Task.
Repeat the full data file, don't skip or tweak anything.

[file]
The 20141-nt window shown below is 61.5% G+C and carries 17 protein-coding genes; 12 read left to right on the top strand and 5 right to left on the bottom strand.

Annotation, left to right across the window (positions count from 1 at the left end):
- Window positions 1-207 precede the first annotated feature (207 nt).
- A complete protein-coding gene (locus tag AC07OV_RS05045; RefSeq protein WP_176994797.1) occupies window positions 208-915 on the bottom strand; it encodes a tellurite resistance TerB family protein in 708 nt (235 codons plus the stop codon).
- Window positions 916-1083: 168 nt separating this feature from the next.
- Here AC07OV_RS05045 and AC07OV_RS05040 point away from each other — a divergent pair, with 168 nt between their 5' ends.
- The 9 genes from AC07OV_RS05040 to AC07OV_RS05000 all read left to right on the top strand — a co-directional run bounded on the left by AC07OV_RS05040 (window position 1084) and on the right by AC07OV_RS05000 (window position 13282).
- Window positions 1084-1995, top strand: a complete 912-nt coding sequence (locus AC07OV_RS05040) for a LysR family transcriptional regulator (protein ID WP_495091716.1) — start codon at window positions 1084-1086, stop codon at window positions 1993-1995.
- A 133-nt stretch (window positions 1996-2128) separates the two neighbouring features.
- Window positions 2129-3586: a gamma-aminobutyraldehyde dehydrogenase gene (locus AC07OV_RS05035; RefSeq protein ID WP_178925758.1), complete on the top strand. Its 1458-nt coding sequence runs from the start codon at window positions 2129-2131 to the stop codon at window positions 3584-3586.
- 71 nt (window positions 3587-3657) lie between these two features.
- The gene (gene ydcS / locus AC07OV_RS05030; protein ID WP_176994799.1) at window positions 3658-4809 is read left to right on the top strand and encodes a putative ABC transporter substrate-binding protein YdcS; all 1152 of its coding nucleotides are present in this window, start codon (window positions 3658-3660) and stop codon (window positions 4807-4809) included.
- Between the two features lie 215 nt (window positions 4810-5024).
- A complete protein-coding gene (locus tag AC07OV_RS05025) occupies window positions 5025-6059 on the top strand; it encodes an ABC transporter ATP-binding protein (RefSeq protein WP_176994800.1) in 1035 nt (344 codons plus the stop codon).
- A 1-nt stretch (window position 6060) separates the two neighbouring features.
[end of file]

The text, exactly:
The 20141-nt window shown below is 61.5% G+C and carries 17 protein-coding genes; 12 read left to right on the top strand and 5 right to left on the bottom strand.

Annotation, left to right across the window (positions count from 1 at the left end):
- Window positions 1-207 precede the first annotated feature (207 nt).
- A complete protein-coding gene (locus tag AC07OV_RS05045; RefSeq protein WP_176994797.1) occupies window positions 208-915 on the bottom strand; it encodes a tellurite resistance TerB family protein in 708 nt (235 codons plus the stop codon).
- Window positions 916-1083: 168 nt separating this feature from the next.
- Here AC07OV_RS05045 and AC07OV_RS05040 point away from each other — a divergent pair, with 168 nt between their 5' ends.
- The 9 genes from AC07OV_RS05040 to AC07OV_RS05000 all read left to right on the top strand — a co-directional run bounded on the left by AC07OV_RS05040 (window position 1084) and on the right by AC07OV_RS05000 (window position 13282).
- Window positions 1084-1995, top strand: a complete 912-nt coding sequence (locus AC07OV_RS05040) for a LysR family transcriptional regulator (protein ID WP_495091716.1) — start codon at window positions 1084-1086, stop codon at window positions 1993-1995.
- A 133-nt stretch (window positions 1996-2128) separates the two neighbouring features.
- Window positions 2129-3586: a gamma-aminobutyraldehyde dehydrogenase gene (locus AC07OV_RS05035; RefSeq protein ID WP_178925758.1), complete on the top strand. Its 1458-nt coding sequence runs from the start codon at window positions 2129-2131 to the stop codon at window positions 3584-3586.
- 71 nt (window positions 3587-3657) lie between these two features.
- The gene (gene ydcS / locus AC07OV_RS05030; protein ID WP_176994799.1) at window positions 3658-4809 is read left to right on the top strand and encodes a putative ABC transporter substrate-binding protein YdcS; all 1152 of its coding nucleotides are present in this window, start codon (window positions 3658-3660) and stop codon (window positions 4807-4809) included.
- Between the two features lie 215 nt (window positions 4810-5024).
- A complete protein-coding gene (locus tag AC07OV_RS05025) occupies window positions 5025-6059 on the top strand; it encodes an ABC transporter ATP-binding protein (RefSeq protein WP_176994800.1) in 1035 nt (344 codons plus the stop codon).
- A 1-nt stretch (window position 6060) separates the two neighbouring features.